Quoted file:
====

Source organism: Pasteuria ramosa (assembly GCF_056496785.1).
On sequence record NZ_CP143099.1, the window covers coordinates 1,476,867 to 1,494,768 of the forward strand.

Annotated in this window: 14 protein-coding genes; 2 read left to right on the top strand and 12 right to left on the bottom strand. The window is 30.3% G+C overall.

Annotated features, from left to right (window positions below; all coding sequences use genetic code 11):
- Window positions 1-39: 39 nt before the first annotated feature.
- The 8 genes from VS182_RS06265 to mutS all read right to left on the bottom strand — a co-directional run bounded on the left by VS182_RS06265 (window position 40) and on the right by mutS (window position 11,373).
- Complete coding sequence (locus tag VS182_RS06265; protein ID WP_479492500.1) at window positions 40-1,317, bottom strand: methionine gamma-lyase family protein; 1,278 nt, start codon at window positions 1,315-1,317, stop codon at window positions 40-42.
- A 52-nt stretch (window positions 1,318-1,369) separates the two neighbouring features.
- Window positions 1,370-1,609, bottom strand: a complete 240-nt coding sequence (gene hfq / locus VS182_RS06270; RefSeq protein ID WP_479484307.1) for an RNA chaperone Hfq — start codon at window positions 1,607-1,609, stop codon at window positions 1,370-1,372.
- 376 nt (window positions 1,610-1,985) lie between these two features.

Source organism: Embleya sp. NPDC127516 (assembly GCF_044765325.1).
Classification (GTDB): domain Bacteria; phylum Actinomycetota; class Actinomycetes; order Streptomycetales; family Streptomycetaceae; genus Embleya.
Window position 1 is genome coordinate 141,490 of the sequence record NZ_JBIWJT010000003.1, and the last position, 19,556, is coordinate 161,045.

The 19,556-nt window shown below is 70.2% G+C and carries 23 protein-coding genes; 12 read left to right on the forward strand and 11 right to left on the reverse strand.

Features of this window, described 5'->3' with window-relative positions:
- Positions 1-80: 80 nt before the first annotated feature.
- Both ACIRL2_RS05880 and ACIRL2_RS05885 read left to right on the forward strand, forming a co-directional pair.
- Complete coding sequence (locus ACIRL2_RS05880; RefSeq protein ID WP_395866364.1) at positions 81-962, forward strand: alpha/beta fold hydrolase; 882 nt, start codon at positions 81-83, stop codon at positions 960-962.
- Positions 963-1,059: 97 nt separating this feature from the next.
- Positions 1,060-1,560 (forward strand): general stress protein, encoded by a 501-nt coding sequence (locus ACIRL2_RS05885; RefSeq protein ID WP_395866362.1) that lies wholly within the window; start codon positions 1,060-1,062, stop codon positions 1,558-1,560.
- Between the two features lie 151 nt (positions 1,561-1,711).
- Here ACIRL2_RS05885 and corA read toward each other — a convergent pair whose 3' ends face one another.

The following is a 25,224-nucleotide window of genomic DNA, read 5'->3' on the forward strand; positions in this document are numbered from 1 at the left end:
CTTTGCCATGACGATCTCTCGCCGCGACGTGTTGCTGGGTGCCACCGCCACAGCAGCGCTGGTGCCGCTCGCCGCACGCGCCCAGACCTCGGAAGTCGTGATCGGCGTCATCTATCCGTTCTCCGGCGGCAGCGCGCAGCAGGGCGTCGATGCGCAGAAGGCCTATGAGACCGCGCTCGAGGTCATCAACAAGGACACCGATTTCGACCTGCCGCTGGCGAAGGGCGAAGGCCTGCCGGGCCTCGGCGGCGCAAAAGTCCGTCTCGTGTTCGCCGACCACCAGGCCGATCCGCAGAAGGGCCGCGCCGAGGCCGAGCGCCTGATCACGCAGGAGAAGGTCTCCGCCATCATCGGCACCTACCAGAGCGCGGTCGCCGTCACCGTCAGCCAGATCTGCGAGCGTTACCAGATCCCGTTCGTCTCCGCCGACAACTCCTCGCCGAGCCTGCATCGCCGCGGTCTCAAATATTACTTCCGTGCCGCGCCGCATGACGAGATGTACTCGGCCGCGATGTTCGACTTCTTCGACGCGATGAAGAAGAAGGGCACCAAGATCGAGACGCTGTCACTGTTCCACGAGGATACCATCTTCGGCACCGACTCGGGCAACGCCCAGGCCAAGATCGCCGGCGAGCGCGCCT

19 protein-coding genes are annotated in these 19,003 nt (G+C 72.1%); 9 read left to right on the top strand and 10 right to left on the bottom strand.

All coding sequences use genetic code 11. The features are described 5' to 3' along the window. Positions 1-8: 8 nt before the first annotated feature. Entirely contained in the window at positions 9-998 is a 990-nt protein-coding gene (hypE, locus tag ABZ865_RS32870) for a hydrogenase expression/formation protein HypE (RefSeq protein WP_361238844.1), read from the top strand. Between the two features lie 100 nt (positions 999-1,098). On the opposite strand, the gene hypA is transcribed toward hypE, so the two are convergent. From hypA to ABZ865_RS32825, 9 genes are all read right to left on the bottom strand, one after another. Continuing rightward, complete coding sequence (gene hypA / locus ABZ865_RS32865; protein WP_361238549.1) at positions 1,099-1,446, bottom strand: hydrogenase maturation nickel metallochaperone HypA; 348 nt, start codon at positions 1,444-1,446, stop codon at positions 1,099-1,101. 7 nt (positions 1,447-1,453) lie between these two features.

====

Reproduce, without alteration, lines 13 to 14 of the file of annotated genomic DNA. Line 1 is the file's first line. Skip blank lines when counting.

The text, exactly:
Window position 1 is genome coordinate 141,490 of the sequence record NZ_JBIWJT010000003.1, and the last position, 19,556, is coordinate 161,045.

The 19,556-nt window shown below is 70.2% G+C and carries 23 protein-coding genes; 12 read left to right on the forward strand and 11 right to left on the reverse strand.